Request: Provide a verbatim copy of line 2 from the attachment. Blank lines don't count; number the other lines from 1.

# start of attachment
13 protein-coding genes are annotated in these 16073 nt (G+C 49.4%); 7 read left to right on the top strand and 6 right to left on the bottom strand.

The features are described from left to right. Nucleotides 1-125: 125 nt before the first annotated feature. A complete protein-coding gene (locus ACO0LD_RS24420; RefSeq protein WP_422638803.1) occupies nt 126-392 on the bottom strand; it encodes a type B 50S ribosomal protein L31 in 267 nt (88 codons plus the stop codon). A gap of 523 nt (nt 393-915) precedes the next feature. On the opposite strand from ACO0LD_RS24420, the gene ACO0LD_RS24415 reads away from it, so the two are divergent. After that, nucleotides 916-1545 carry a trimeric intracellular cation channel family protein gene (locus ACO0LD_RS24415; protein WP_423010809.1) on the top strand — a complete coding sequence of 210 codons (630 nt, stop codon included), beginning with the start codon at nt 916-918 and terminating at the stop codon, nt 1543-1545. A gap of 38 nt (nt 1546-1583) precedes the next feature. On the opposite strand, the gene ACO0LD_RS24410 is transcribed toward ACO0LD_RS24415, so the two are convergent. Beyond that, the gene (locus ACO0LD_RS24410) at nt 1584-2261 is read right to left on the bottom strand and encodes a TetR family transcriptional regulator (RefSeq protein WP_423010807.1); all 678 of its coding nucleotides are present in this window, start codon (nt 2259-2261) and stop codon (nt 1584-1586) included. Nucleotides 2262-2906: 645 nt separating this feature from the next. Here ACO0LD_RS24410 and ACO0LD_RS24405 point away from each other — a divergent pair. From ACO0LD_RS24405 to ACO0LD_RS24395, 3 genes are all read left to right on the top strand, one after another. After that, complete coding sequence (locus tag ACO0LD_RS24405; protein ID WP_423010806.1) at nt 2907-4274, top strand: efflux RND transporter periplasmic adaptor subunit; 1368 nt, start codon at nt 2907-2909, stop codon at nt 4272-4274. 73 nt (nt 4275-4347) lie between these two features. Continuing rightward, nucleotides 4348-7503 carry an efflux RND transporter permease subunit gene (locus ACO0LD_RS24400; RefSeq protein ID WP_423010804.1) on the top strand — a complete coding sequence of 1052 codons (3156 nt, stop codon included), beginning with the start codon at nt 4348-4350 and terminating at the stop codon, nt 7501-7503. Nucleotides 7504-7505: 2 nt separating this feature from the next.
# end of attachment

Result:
The features are described from left to right. Nucleotides 1-125: 125 nt before the first annotated feature. A complete protein-coding gene (locus ACO0LD_RS24420; RefSeq protein WP_422638803.1) occupies nt 126-392 on the bottom strand; it encodes a type B 50S ribosomal protein L31 in 267 nt (88 codons plus the stop codon). A gap of 523 nt (nt 393-915) precedes the next feature. On the opposite strand from ACO0LD_RS24420, the gene ACO0LD_RS24415 reads away from it, so the two are divergent. After that, nucleotides 916-1545 carry a trimeric intracellular cation channel family protein gene (locus ACO0LD_RS24415; protein WP_423010809.1) on the top strand — a complete coding sequence of 210 codons (630 nt, stop codon included), beginning with the start codon at nt 916-918 and terminating at the stop codon, nt 1543-1545. A gap of 38 nt (nt 1546-1583) precedes the next feature. On the opposite strand, the gene ACO0LD_RS24410 is transcribed toward ACO0LD_RS24415, so the two are convergent. Beyond that, the gene (locus ACO0LD_RS24410) at nt 1584-2261 is read right to left on the bottom strand and encodes a TetR family transcriptional regulator (RefSeq protein WP_423010807.1); all 678 of its coding nucleotides are present in this window, start codon (nt 2259-2261) and stop codon (nt 1584-1586) included. Nucleotides 2262-2906: 645 nt separating this feature from the next. Here ACO0LD_RS24410 and ACO0LD_RS24405 point away from each other — a divergent pair. From ACO0LD_RS24405 to ACO0LD_RS24395, 3 genes are all read left to right on the top strand, one after another. After that, complete coding sequence (locus tag ACO0LD_RS24405; protein ID WP_423010806.1) at nt 2907-4274, top strand: efflux RND transporter periplasmic adaptor subunit; 1368 nt, start codon at nt 2907-2909, stop codon at nt 4272-4274. 73 nt (nt 4275-4347) lie between these two features. Continuing rightward, nucleotides 4348-7503 carry an efflux RND transporter permease subunit gene (locus ACO0LD_RS24400; RefSeq protein ID WP_423010804.1) on the top strand — a complete coding sequence of 1052 codons (3156 nt, stop codon included), beginning with the start codon at nt 4348-4350 and terminating at the stop codon, nt 7501-7503. Nucleotides 7504-7505: 2 nt separating this feature from the next.